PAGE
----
A Seat at the Table: The Positioning of Families During Care Conferences in Nursing Homes. By: Puurveen, Gloria; Cooke, Heather; Gill, Rupali; Baumbusch, Jennifer. Gerontologist. Oct2019, Vol. 59 Issue 5, p835-844. 10p.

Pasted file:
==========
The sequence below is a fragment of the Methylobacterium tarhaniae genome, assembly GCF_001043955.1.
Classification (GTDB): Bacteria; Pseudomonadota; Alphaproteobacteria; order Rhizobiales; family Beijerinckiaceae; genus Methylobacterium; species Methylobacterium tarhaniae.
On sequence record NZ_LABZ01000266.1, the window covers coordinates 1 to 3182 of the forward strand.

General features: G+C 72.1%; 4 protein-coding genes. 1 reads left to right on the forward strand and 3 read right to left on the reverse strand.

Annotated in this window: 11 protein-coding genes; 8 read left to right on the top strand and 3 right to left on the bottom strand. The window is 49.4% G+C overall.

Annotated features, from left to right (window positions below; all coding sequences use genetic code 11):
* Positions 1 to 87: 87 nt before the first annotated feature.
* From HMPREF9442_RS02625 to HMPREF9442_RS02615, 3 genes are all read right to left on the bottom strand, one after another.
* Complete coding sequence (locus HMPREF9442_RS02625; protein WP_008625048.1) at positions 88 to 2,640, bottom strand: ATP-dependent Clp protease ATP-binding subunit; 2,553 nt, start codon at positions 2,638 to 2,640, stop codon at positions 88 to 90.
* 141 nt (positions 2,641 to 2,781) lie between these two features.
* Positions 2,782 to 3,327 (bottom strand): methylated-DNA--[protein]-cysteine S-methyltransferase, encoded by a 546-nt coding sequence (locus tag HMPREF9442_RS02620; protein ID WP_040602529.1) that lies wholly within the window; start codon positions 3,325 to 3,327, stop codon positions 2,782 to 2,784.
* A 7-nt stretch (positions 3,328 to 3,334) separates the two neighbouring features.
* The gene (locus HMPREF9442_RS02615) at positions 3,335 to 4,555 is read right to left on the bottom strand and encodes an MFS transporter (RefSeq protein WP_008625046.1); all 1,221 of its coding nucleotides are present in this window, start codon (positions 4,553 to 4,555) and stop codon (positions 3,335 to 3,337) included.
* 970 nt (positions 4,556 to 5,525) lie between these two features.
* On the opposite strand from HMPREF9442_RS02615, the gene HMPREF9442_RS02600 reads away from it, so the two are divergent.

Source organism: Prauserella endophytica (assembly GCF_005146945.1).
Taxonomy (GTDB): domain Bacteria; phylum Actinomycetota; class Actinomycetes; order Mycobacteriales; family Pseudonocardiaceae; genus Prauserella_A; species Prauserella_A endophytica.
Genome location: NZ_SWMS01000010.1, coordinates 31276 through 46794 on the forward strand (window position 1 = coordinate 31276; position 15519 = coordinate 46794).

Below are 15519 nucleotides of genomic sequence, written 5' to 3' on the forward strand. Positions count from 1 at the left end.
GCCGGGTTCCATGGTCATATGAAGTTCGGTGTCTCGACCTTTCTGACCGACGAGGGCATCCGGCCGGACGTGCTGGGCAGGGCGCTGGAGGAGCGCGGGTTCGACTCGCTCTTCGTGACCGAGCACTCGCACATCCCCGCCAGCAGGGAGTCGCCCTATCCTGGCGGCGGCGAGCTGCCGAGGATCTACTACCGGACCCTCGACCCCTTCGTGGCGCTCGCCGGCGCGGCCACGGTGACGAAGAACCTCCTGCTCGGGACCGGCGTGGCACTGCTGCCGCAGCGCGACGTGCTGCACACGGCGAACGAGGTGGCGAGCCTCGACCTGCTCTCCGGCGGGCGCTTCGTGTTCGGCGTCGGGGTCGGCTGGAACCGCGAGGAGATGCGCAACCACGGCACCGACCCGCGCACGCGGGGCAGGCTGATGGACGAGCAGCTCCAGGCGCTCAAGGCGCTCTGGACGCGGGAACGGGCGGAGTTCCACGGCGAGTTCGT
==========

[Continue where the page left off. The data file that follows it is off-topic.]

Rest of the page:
Background and Objectives Current nursing home policy emphasizes the need for collaborative, team-based care planning in which families and/or residents are actively involved. Resident care conferences are common where care providers, families, and/or residents discuss and coordinate resident care needs and evaluate care goals. This study critically examines the process, structure, and content of care conferences to expand our understanding of how resident care is negotiated among care providers and families in this context. Research Design and Methods This study was part of a larger critical ethnography examining the negotiation of care work among care providers, families, and residents in three purposively selected nursing homes in British Columbia, Canada. Thirty-seven care conferences were observed. Field notes and interview data were thematically analyzed with a focus on what was said, who said what and to whom, whose voice was privileged, and how power manifested between care providers, families, and/or residents. Results As illustrated by three key themes, Exclusion by Process—Following Script, Exclusion by Content—Scripted Reports, and Exclusion through Devalued Knowledge, families were overtly and covertly excluded from contributing to the care conferences. As such, families’ presence did not guarantee open communication or active solicitation of their perspectives. Discussion and Implications The use of predetermined agendas and processes, clinically generic reporting, and technical jargon reproduced the structural inequality between care providers and families making collaboration difficult to effectively negotiate. For care conferences to meaningfully contribute to person-centered care, it is imperative that mutual exchange be promoted and families empowered to participate as equals.